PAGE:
NO SUBSTITUE FOR TEAMWORK
No individual “star,” playing without cooperation on the part of his teammates, can successfully withstand a team of players of lesser individual competence but who play as a unit. There’s no substitution for teamwork.
Teamwork and cooperation in the great “game of life” are stressed in the New Testament. The apostle Paul states, “that we should no longer be children, tossed to and fro and carried about with every wind of doctrine, by the trickery of men, in the cunning craftiness of deceitful plotting, but, speaking the truth in love, may grow up in all things into Him who is the head—Christ— from whom the whole body, joined and knit together by what every joint supplies, according to the effective working by which every part does its share, causes growth of the body for the edifying of itself in love.” (Ephesians 4:14-16). Take note: “The whole body,” which is the church (Ephesians 1:22-23), is “fitly joined together and compacted.” What cohesiveness! What unity! How different from denominationalism! How is such teamwork accomplished? By the “. . . effective working by which every part does its share,. . . ” What a beautiful word picture of the beauty of teamwork.
Hence, we can further appreciate why Paul has enjoined upon Christians that they, “. . . beseech you to walk worthy of the calling with which you were called, with all lowliness and gentleness, with longsuffering, bearing with one another in love, endeavoring to keep the unity of the Spirit in the bond of peace.” (Ephesians 4:1-3). When we walk with lowliness and meekness, with forbearance and love, we have teamwork – genuine teamwork – as surely as day follows night.
Conversely, we can readily understand why Solomon, in setting forth seven things the Lord hates, list as the seventh, “He that sows discord among brethren” (Proverbs 6:19). God hates any influence which is destructive to teamwork among his children. (And rest assured, Satan will be in the middle of it trying to destroy the Lord’s church in any way he can. TCT)
A basic cause for the sowing of discord is to “think of ourselves more highly than we ought.” (Romans 12:3).
Consider the way Jesus thought and acted while he was here. In some of the most poignant words we can find in Scripture, we see Paul stress to the Philippians the attitude of being like Christ. “Let nothing be done through selfish ambition or conceit, but in lowliness of mind let each esteem others better than himself. Let each of you look out not only for his own interests, but also for the interests of others. Let this mind be in you which was also in Christ Jesus, who, being in the form of God, did not consider it robbery to be equal with God, but made Himself of no reputation, taking the form of a bondservant, and coming in the likeness of men. And being found in appearance as a man, He humbled Himself and became obedient to the point of death, even the death of the cross (Philippians 2:3-8).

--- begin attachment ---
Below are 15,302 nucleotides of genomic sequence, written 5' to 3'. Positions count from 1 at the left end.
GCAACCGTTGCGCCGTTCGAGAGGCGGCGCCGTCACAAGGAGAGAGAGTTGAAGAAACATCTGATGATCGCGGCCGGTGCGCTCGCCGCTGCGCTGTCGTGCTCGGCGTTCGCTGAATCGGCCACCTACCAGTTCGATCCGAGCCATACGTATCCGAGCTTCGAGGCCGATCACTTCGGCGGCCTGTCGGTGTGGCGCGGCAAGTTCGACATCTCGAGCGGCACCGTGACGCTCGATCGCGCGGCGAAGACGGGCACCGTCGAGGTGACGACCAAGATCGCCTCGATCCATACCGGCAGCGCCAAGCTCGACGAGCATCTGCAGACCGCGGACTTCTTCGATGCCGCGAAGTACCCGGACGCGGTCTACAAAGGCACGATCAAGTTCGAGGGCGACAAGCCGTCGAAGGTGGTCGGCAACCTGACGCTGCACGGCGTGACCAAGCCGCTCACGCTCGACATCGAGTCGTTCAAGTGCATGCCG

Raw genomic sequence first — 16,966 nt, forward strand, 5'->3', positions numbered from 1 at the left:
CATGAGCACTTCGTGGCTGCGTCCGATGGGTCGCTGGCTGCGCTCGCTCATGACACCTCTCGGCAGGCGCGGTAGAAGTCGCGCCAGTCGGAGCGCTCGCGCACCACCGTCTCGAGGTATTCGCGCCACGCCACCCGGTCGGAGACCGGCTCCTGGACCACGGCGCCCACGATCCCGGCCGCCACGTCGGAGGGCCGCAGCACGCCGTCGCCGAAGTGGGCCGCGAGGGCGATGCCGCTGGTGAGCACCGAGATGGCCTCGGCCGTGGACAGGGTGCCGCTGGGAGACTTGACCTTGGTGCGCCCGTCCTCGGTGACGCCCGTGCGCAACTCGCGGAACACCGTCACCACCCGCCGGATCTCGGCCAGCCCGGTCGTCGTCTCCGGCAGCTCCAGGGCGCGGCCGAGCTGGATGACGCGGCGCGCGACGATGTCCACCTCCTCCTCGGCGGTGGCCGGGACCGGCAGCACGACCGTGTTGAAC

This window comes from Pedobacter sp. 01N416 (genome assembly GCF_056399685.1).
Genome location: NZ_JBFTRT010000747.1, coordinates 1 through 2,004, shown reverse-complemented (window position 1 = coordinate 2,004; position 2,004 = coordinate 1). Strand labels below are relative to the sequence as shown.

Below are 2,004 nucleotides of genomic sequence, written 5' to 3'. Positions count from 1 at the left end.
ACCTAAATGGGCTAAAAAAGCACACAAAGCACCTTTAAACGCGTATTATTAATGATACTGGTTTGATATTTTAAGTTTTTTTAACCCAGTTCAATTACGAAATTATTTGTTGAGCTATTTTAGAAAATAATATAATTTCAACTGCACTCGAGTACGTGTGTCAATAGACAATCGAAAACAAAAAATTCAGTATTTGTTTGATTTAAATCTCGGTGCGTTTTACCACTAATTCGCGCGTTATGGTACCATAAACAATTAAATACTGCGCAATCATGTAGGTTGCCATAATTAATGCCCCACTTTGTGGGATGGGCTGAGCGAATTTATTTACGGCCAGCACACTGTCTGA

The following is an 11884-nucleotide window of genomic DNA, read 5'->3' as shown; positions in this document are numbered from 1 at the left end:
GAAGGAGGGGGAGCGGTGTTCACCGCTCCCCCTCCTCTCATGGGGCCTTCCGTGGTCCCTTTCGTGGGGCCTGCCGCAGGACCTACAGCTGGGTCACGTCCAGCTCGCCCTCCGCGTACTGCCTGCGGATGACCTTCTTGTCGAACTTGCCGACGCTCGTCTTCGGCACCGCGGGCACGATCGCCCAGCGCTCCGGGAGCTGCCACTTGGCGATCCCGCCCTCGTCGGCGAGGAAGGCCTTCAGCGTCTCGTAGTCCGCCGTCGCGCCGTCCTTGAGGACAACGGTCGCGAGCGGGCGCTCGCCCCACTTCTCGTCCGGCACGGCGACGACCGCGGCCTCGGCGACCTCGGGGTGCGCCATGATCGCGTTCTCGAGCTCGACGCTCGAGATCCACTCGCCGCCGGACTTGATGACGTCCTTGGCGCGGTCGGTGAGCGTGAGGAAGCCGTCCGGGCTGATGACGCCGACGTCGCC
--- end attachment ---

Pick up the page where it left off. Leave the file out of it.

Paul also states in Romans 12:3-5 “For I say, through the grace given to me, to everyone who is among you, not to think of himself more highly than he ought to think, but to think soberly, as God has dealt to each one a measure of faith. For as we have many members in one body, but all the members do not have the same function, so we, being many, are one body in Christ, and individually members of one another.”
David put it well when he wrote in Psalms 133, “Behold, how good and how pleasant it is for brethren to dwell together in unity! It is like the precious oil upon the head, running down on the beard, The beard of Aaron, Running down on the edge of his garments. It is like the dew of Hermon, descending upon the mountains of Zion; For there the LORD commanded the blessing—Life forevermore.”
And our Lord stated the purpose of unity best in John 17:20-21, “I do not pray for these alone, but also for those who will believe in Me through their word; that they all may be one, as You, Father, are in Me, and I in You; that they also may be one in Us, that the world may believe that You sent Me.”
Joe Malone Via the Christian Journal, March 1983)
UNITY IS BEING HUMBLE AND PATIENT WITH ONE ANOTHER.
UNITY IS BEARING WITH ONE ANOTHER IN LOVE.
UNITY IS MORE THAN WORSHIPPING TOGETHER – IT IS WORKING TOGETHER.
If we are to have TRUE UNITY I must put off the old self and put on the new self which is created to be like God in true righteousness and holiness. Ephesians 4:22-24.
Beloved, consider these words and think deeply about us here at South Cobb. Are we united? Do we have struggles with one another? Am I willing to do what I can to make sure of my relationship with God and my brothers and sisters? Are we all seeking to honor God and praise Him as we gather together for worship and work? Am I encouraging my brothers and sisters to “be all they can be” with the Lord and His church? Do I think everything is about me? Am I willing to work with all of my brothers and sisters so we can get to heaven? All of this depends on me and my attitude.